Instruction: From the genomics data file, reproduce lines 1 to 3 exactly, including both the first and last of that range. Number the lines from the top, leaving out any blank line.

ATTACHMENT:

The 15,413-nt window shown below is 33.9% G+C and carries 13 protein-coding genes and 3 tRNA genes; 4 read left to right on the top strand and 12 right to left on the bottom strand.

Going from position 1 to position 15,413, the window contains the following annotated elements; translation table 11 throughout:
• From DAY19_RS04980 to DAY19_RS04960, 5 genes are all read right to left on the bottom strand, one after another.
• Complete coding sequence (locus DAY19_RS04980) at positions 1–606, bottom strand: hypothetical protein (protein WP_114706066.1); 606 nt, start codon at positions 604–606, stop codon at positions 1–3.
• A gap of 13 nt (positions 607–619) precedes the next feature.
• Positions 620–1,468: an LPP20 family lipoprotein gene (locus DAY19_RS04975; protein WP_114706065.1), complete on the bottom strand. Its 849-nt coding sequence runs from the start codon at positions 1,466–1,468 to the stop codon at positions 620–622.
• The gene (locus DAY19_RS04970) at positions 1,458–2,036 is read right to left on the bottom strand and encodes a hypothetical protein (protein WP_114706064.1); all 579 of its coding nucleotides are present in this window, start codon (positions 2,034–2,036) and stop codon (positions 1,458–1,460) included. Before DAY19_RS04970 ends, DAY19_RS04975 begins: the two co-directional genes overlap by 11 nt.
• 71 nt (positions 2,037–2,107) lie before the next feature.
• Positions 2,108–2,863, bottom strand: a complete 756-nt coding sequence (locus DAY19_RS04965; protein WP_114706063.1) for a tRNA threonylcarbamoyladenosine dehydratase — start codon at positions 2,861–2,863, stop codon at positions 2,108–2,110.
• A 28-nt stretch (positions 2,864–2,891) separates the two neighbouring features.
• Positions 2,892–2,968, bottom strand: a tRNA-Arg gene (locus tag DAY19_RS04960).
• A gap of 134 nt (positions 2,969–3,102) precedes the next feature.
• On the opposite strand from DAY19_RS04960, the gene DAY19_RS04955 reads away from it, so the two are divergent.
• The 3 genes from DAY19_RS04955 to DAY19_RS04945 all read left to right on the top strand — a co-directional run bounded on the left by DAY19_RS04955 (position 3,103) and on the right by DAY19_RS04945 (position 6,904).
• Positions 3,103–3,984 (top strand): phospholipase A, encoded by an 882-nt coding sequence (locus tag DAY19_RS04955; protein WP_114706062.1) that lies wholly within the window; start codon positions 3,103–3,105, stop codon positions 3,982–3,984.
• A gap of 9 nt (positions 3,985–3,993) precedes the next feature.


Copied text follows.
The 15,413-nt window shown below is 33.9% G+C and carries 13 protein-coding genes and 3 tRNA genes; 4 read left to right on the top strand and 12 right to left on the bottom strand.

Going from position 1 to position 15,413, the window contains the following annotated elements; translation table 11 throughout:
• From DAY19_RS04980 to DAY19_RS04960, 5 genes are all read right to left on the bottom strand, one after another.